A huge concern for many Premier League clubs at the moment is financial security- an increasing number of cautionary tales from Portsmouth to Coventry hint at the disasters that await cubs who live beyond their means.
Yet in the Premier League it appears increasingly difficult to achieve the perfect balance between financial and footballing success. Clubs such as Cardiff have spent gross sums -upwards of £50million -in order to even compete with those around them. Norwich spent over £26million this summer and currently sit in 16th position, deeply embroiled in a relegation scrap.
Should they go down, the accumulated costs of transfer fees, wages, utilities and overheads will weigh heavily and quite possibly veto any chance of a quick return. It is no coincidence that, in recent seasons, clubs such as Middlesborough, Bolton, Birmingham and Reading have all been relegated and since become mid-table Championship sides. Worse fates have befallen the likes of Wolves and Portsmouth, who are still tumbling down the English footballing pyramid.
The biggest problem when a Premier League club looks up the table is that no incentive exists to encourage ambition- the likes of Newcastle, Wigan, Birmingham and Swansea have all chased the glory of European football with disastrous results.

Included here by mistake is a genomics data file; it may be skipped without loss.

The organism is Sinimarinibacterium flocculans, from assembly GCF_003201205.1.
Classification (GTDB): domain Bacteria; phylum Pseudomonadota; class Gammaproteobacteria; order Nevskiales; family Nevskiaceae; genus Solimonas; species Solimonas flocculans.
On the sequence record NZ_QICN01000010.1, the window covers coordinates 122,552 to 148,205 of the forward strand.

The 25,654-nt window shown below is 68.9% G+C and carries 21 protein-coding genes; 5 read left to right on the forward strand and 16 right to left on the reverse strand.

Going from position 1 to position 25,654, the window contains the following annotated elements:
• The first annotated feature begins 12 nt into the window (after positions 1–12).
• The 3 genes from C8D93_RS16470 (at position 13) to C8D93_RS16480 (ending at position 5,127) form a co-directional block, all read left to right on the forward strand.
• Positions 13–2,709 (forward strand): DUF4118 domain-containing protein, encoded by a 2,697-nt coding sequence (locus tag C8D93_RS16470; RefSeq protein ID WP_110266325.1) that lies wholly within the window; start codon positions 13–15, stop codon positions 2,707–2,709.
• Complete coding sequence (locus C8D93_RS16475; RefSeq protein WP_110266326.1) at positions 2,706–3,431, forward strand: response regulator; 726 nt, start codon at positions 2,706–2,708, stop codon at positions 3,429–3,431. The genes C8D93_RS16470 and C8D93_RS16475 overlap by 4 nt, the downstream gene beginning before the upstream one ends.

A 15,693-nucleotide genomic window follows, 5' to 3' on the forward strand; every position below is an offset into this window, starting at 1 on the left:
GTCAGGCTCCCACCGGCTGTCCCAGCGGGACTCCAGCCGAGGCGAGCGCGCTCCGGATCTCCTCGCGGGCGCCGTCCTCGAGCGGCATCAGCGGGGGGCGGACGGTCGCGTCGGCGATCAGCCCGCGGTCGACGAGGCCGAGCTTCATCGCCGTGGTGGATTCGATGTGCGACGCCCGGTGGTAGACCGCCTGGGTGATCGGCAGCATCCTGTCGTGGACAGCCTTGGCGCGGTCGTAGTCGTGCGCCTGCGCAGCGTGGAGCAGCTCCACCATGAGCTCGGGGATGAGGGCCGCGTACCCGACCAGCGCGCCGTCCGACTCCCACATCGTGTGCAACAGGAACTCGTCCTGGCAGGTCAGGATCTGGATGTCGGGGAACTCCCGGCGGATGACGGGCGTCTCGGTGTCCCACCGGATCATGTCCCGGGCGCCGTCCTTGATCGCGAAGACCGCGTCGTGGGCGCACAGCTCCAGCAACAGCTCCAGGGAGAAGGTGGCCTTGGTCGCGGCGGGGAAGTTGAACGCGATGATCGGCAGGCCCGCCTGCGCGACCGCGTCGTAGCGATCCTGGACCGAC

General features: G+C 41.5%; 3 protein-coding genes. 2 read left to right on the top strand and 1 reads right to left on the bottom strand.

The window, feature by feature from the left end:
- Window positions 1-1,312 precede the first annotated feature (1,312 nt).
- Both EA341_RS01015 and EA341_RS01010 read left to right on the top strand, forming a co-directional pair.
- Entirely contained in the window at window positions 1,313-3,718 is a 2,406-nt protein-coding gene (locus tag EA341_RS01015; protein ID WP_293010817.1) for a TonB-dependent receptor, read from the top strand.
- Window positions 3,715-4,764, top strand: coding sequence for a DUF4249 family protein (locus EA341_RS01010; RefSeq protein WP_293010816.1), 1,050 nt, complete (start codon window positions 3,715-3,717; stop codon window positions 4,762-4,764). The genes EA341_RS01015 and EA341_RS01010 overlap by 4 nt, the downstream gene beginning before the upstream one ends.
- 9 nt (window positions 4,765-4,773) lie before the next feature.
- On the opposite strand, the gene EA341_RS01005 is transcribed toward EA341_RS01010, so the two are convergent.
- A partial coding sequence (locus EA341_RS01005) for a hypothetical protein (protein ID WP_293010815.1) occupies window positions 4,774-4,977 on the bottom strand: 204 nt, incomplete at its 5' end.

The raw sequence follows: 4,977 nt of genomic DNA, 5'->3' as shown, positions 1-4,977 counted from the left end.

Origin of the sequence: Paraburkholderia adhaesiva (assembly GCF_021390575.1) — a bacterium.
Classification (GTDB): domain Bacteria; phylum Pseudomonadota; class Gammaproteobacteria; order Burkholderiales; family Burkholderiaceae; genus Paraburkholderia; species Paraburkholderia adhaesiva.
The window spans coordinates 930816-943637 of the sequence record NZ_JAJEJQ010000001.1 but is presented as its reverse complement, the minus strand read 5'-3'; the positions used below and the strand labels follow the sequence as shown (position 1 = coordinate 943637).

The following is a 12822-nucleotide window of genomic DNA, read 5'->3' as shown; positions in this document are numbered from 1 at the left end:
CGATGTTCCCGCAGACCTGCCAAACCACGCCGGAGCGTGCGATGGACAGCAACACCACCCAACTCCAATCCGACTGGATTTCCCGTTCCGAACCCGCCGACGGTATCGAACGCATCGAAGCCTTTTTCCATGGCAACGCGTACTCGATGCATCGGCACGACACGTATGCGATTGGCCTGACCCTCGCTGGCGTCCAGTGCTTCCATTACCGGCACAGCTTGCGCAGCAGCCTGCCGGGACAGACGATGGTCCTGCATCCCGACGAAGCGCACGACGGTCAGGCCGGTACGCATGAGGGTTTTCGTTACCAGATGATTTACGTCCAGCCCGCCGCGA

Birmingham and Wigan were relegated in the same year as they won a Cup- the next year, Birmingham failed to win promotion back to the Premier League and have since faded almost completely from the top end. Wigan are facing a similar quandary this year, with European football draining their resources and threatening their promotion bid severely.
Even for clubs still in the Premier League, the consequences of Europa League qualification seem too dire to contemplate. Newcastle were lucky to survive last season after cup distractions proved too much for the squad to handle. Swansea are facing similar problems this year, and is clearly no coincidence that Liverpool are riding high in 4th position without the distractions of Europe. And their reward could be Champions League football, where the monetary gains are in the millions, not the paltry amounts offered in the Europa League.
It is clear that no side of modest means can hope to construct a competitive squad on a Europa League budget, and in fact trying to reach this rather pointless charade will put their Premier League status at risk.
A more financially rewarding and relevant alternative needs to be found if the mid-table Premier League teams are going to remain competitive. Gifting the FA Cup winners a Champions League spot could prove a success, but could also lead to farce should a lower league club win. Currently, clubs such as Sunderland, Fulham and Norwich have no goals or purpose- the title is an impossibility, whilst even Europe, as discussed above, holds no tantalising appeal any more.
The only way is down, it would seem, and this needs to be resolved.
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